History: Greenwood, Clark County, Wis.  (1873)

Contact: stan@wiclarkcountyhistory.org

Surnames: Begley, Chandler, Brown, Honeywell, Eaton, Pounder, Clark, Burg, Rogers, Davis, Govers, Ramminger, Andrews, Hubbell, Huntzicker, Gates, Chadwick

----Source: Clark Co. Republican (Neillsville, Clark County, Wis.) 19 Jul 1873)





July, 1873

Some four years ago, a trip to Greenwood (Clark Co., Wis.), then known as "Honeywell's," was regarded as a tedious journey, and was only undertaken in cases of business necessity, and was successfully accomplished only by those who took the precaution previous to their start to fully assure themselves that vehicle, harness and beast were in a condition to warrant a twelve hour pilgrimage over one of the roughest roads to be found in Northwestern Wisconsin; but today the smooth, hard beaten turnpike extending the entire distance and for several miles still further northward, affords the pleasure seekers a most excellent track whereon to enjoy a few hour's drive, and the round trip can easily be made in the "cool of the evening."

Having recently made one of these trips, and being impressed with the great advancement made in the development of our "up river" country, we could not refrain from making a note of some of the most prominent of the many improvements, and with your approval commenced them through the columns of your paper.

At Greenwood there seems to have centered a class of businessmen, who but recently formed the nucleus around which is, steadily and surely growing a prosperous village, having for the guarantee of its future welfare, the united efforts of its citizens. A large tract of country, seemingly exhaustless in its wealth of both farming and timbered lands, lies contiguous to Greenwood, and for years will pay tribute to the town's business and commerce.





Originally built of hewn logs by Charles W. Carpenter; later sided and used as a store and dwelling by Steven Case Honeywell.  Bought in 1870 by "Uncle Steve" Andrews.  This engraving was made by Walker of New York from illustration in "Greenwood, Hub of Clark County, compiled by members of the Greenwood Woman's Club.

Here we rested our steeds for a moment and interviewed our friend, Mr. William H. Begley, at whose well appointed, large and commodious hotel, the sojourner finds rest and refreshments sufficient to meet his wants, be he ever so fastidious. Begley has divined the necessity of removing from his hotel the liquor traffic, for which purpose he has already commenced the construction of a building on the adjoining lot, the dimensions of which are to be 24x50 feet. The second story of this building will be fitted up as a hall for the accommodation of the public. Mr. B. has also recently added much room to the hotel to meet the requirements of increasing patronage. The pioneer mercantile establishments of the village, Messrs. Chandler and Brown, and Steven C. Honeywell & Son, are doing a prosperous business, and from the completeness of their respective stocks of general merchandise, we should judge were well prepared to cater to the wants of their increasing trade.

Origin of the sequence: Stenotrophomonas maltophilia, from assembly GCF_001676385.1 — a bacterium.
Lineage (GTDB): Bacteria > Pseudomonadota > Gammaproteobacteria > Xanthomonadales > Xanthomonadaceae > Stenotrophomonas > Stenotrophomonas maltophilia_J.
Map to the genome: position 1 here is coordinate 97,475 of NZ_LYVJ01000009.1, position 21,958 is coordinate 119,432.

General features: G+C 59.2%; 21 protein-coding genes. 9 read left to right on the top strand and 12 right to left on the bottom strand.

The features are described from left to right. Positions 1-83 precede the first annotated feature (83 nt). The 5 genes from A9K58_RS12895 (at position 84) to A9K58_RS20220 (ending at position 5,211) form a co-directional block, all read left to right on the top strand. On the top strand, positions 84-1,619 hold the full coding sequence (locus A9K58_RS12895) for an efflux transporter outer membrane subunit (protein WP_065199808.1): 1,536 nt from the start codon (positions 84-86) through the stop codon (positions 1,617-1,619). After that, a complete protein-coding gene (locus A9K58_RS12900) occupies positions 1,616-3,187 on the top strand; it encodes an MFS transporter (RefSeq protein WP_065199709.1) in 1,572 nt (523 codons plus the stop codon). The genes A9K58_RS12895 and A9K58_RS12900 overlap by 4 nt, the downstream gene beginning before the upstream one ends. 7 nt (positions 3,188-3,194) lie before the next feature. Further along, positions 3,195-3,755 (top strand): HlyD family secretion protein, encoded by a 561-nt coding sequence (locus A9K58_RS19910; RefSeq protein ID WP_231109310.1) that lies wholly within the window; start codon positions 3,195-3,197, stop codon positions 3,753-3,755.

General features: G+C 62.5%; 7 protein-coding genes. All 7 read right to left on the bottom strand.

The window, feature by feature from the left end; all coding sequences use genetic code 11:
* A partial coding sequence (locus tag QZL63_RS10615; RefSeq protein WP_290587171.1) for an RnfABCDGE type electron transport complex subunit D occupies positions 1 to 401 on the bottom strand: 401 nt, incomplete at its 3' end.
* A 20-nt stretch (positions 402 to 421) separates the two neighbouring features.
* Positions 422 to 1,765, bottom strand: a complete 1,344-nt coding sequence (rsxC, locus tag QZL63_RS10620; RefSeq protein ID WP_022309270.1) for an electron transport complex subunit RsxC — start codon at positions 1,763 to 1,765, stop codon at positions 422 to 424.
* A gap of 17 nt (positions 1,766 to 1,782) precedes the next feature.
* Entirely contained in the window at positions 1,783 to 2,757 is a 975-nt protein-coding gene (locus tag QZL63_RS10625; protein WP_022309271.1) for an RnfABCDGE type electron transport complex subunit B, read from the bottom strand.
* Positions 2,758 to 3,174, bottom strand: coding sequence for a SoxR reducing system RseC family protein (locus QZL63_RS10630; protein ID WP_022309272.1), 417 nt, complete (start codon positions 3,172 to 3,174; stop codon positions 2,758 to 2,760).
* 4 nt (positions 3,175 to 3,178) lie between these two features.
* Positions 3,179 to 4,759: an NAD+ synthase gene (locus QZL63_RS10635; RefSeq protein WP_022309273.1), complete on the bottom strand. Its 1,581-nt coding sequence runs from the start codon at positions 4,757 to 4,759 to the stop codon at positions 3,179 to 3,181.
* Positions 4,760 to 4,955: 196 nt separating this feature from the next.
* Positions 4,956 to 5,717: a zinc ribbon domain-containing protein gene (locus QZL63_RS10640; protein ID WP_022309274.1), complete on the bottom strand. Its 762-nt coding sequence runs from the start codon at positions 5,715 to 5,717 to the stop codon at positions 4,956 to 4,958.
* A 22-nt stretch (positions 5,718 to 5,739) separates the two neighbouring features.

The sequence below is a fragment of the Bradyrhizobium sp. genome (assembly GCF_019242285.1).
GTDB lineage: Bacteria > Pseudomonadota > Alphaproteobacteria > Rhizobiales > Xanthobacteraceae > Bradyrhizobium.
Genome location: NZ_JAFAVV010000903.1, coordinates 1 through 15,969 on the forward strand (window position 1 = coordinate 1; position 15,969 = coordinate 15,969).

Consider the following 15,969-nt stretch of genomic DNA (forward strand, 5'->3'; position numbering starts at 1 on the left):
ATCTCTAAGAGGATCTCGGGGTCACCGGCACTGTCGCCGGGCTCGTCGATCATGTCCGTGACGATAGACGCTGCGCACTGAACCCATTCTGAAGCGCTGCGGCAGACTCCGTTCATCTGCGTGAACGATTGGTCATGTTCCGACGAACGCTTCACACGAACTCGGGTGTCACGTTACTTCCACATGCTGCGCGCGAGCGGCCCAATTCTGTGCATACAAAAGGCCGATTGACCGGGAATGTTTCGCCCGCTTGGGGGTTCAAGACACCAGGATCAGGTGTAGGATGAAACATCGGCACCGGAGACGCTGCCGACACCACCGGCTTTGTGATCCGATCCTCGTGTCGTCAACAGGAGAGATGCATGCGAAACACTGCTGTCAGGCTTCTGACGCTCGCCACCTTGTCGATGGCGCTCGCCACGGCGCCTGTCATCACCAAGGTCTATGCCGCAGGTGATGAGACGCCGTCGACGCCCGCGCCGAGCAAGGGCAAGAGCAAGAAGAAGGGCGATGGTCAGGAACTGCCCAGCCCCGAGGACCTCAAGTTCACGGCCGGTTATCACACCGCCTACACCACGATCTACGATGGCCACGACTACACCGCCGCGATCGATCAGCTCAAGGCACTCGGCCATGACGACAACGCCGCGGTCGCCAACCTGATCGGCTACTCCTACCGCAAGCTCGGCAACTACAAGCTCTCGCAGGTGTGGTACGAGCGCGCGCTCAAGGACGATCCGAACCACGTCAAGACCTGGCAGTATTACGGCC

The North Side Hotel (noted on the sign above the people in the photo above), better known as the Begley Hotel, was as the name indicates, located on Greenwood’s North-side. For several years, it was the only hotel in the village.  William H. Begley was an early resident of Clark County, one of its pioneers.  As well as the hotel business, he was extensively involved with the lumbering business and farming.

Upon our entrance into the village our attention was first attracted to the frame of a two-story building, 24x60, and on inquiring we learned that Eaton Bros. of Black River Falls, were hastening its completion preparatory to its early occupancy as a hardware store, and that a complete stock of hardware, tin ware, farming implements, etc., would be kept by this enterprising firm. They will also engage in the flour and feed trade in a building being erected adjoining their store.

Mr. Charles C. Bidwell is erecting a large and commodious building to be used as a dwelling and meat market, where he proposes to send "choice cuts," to appease the cravings of hungry customers.

Another new building adorns the main street, which is occupied by Joseph Pownder, wherein he handles a full line of confectionery, and shares his room with Mr. N. P. Clark, whose recent espousal of the tonsorial art, has induced him to place at the door the usual tri-colored sign, inviting the unshaven and unshorn to a seat in his comfortable barber chair.